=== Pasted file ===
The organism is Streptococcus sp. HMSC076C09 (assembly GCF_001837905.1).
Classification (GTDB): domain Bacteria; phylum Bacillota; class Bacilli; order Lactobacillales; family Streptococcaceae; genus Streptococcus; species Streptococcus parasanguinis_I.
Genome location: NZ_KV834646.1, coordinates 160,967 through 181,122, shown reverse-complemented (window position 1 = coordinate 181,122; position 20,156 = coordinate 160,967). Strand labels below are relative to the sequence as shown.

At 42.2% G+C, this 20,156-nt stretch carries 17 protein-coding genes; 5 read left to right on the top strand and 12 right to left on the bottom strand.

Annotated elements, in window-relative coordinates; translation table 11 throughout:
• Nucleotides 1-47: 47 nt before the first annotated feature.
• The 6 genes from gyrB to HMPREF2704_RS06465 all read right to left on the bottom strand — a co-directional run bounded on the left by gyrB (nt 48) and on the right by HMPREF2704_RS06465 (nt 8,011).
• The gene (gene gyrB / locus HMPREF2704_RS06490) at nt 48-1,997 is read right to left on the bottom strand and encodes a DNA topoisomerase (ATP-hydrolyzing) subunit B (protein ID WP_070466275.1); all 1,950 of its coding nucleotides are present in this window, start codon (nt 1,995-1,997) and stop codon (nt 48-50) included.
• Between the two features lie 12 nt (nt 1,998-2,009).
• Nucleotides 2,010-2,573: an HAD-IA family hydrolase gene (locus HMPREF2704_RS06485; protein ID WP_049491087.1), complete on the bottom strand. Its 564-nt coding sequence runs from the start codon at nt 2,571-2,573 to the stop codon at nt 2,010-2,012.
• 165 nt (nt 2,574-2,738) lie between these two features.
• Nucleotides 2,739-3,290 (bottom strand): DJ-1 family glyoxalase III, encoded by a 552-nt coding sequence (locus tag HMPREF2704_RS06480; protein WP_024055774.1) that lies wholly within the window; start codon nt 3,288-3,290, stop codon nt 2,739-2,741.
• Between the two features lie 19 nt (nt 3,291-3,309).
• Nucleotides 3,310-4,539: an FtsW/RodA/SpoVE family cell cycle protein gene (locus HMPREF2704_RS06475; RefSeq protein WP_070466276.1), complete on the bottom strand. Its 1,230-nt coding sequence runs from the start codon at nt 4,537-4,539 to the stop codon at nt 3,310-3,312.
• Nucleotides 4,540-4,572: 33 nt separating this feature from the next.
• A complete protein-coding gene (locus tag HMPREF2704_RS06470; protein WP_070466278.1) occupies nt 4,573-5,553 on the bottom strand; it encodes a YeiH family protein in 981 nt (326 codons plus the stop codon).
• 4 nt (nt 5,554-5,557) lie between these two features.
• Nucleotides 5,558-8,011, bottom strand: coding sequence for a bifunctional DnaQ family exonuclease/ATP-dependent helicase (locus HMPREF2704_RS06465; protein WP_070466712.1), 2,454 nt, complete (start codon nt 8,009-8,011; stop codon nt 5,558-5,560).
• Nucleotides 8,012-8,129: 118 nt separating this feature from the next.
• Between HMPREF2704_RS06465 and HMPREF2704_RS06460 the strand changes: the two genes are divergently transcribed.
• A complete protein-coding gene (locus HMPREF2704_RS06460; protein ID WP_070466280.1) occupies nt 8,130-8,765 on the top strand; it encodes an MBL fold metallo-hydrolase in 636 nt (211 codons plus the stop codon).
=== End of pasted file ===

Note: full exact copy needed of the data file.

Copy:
The organism is Streptococcus sp. HMSC076C09 (assembly GCF_001837905.1).
Classification (GTDB): domain Bacteria; phylum Bacillota; class Bacilli; order Lactobacillales; family Streptococcaceae; genus Streptococcus; species Streptococcus parasanguinis_I.
Genome location: NZ_KV834646.1, coordinates 160,967 through 181,122, shown reverse-complemented (window position 1 = coordinate 181,122; position 20,156 = coordinate 160,967). Strand labels below are relative to the sequence as shown.

At 42.2% G+C, this 20,156-nt stretch carries 17 protein-coding genes; 5 read left to right on the top strand and 12 right to left on the bottom strand.

Annotated elements, in window-relative coordinates; translation table 11 throughout:
• Nucleotides 1-47: 47 nt before the first annotated feature.
• The 6 genes from gyrB to HMPREF2704_RS06465 all read right to left on the bottom strand — a co-directional run bounded on the left by gyrB (nt 48) and on the right by HMPREF2704_RS06465 (nt 8,011).
• The gene (gene gyrB / locus HMPREF2704_RS06490) at nt 48-1,997 is read right to left on the bottom strand and encodes a DNA topoisomerase (ATP-hydrolyzing) subunit B (protein ID WP_070466275.1); all 1,950 of its coding nucleotides are present in this window, start codon (nt 1,995-1,997) and stop codon (nt 48-50) included.
• Between the two features lie 12 nt (nt 1,998-2,009).
• Nucleotides 2,010-2,573: an HAD-IA family hydrolase gene (locus HMPREF2704_RS06485; protein ID WP_049491087.1), complete on the bottom strand. Its 564-nt coding sequence runs from the start codon at nt 2,571-2,573 to the stop codon at nt 2,010-2,012.
• 165 nt (nt 2,574-2,738) lie between these two features.
• Nucleotides 2,739-3,290 (bottom strand): DJ-1 family glyoxalase III, encoded by a 552-nt coding sequence (locus tag HMPREF2704_RS06480; protein WP_024055774.1) that lies wholly within the window; start codon nt 3,288-3,290, stop codon nt 2,739-2,741.
• Between the two features lie 19 nt (nt 3,291-3,309).
• Nucleotides 3,310-4,539: an FtsW/RodA/SpoVE family cell cycle protein gene (locus HMPREF2704_RS06475; RefSeq protein WP_070466276.1), complete on the bottom strand. Its 1,230-nt coding sequence runs from the start codon at nt 4,537-4,539 to the stop codon at nt 3,310-3,312.
• Nucleotides 4,540-4,572: 33 nt separating this feature from the next.
• A complete protein-coding gene (locus tag HMPREF2704_RS06470; protein WP_070466278.1) occupies nt 4,573-5,553 on the bottom strand; it encodes a YeiH family protein in 981 nt (326 codons plus the stop codon).
• 4 nt (nt 5,554-5,557) lie between these two features.
• Nucleotides 5,558-8,011, bottom strand: coding sequence for a bifunctional DnaQ family exonuclease/ATP-dependent helicase (locus HMPREF2704_RS06465; protein WP_070466712.1), 2,454 nt, complete (start codon nt 8,009-8,011; stop codon nt 5,558-5,560).
• Nucleotides 8,012-8,129: 118 nt separating this feature from the next.
• Between HMPREF2704_RS06465 and HMPREF2704_RS06460 the strand changes: the two genes are divergently transcribed.
• A complete protein-coding gene (locus HMPREF2704_RS06460; protein ID WP_070466280.1) occupies nt 8,130-8,765 on the top strand; it encodes an MBL fold metallo-hydrolase in 636 nt (211 codons plus the stop codon).